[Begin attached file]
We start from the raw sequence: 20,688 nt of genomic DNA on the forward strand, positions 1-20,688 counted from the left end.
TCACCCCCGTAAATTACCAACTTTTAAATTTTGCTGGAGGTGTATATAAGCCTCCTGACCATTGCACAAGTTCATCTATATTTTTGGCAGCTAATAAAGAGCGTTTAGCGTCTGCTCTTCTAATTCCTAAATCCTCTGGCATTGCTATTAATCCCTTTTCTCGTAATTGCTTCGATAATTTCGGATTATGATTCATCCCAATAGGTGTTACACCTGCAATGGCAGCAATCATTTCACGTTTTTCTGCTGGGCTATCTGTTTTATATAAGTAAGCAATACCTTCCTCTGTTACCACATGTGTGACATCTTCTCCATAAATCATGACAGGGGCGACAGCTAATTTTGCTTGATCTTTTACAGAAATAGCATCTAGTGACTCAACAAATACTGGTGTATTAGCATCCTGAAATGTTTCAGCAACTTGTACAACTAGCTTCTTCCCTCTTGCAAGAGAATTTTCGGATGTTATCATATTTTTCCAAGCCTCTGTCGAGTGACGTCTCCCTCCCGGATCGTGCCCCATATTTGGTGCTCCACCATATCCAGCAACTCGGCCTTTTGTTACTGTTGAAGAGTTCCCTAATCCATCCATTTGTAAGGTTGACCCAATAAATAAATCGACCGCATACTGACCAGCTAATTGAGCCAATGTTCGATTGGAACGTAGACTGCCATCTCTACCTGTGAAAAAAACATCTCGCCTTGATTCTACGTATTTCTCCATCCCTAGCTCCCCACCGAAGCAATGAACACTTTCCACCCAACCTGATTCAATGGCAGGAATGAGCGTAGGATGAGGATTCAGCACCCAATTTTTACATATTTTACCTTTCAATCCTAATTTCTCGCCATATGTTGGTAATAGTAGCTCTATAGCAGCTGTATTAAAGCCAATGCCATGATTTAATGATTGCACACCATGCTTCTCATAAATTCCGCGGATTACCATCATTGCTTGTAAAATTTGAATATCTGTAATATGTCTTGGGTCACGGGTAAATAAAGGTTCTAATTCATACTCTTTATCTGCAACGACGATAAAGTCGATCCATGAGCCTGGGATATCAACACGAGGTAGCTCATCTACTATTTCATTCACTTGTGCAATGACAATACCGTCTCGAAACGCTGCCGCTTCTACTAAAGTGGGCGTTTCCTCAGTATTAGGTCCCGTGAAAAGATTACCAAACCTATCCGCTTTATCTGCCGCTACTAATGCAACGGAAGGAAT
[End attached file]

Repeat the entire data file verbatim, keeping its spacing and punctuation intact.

We start from the raw sequence: 20,688 nt of genomic DNA on the forward strand, positions 1-20,688 counted from the left end.
TCACCCCCGTAAATTACCAACTTTTAAATTTTGCTGGAGGTGTATATAAGCCTCCTGACCATTGCACAAGTTCATCTATATTTTTGGCAGCTAATAAAGAGCGTTTAGCGTCTGCTCTTCTAATTCCTAAATCCTCTGGCATTGCTATTAATCCCTTTTCTCGTAATTGCTTCGATAATTTCGGATTATGATTCATCCCAATAGGTGTTACACCTGCAATGGCAGCAATCATTTCACGTTTTTCTGCTGGGCTATCTGTTTTATATAAGTAAGCAATACCTTCCTCTGTTACCACATGTGTGACATCTTCTCCATAAATCATGACAGGGGCGACAGCTAATTTTGCTTGATCTTTTACAGAAATAGCATCTAGTGACTCAACAAATACTGGTGTATTAGCATCCTGAAATGTTTCAGCAACTTGTACAACTAGCTTCTTCCCTCTTGCAAGAGAATTTTCGGATGTTATCATATTTTTCCAAGCCTCTGTCGAGTGACGTCTCCCTCCCGGATCGTGCCCCATATTTGGTGCTCCACCATATCCAGCAACTCGGCCTTTTGTTACTGTTGAAGAGTTCCCTAATCCATCCATTTGTAAGGTTGACCCAATAAATAAATCGACCGCATACTGACCAGCTAATTGAGCCAATGTTCGATTGGAACGTAGACTGCCATCTCTACCTGTGAAAAAAACATCTCGCCTTGATTCTACGTATTTCTCCATCCCTAGCTCCCCACCGAAGCAATGAACACTTTCCACCCAACCTGATTCAATGGCAGGAATGAGCGTAGGATGAGGATTCAGCACCCAATTTTTACATATTTTACCTTTCAATCCTAATTTCTCGCCATATGTTGGTAATAGTAGCTCTATAGCAGCTGTATTAAAGCCAATGCCATGATTTAATGATTGCACACCATGCTTCTCATAAATTCCGCGGATTACCATCATTGCTTGTAAAATTTGAATATCTGTAATATGTCTTGGGTCACGGGTAAATAAAGGTTCTAATTCATACTCTTTATCTGCAACGACGATAAAGTCGATCCATGAGCCTGGGATATCAACACGAGGTAGCTCATCTACTATTTCATTCACTTGTGCAATGACAATACCGTCTCGAAACGCTGCCGCTTCTACTAAAGTGGGCGTTTCCTCAGTATTAGGTCCCGTGAAAAGATTACCAAACCTATCCGCTTTATCTGCCGCTACTAATGCAACGGAAGGAAT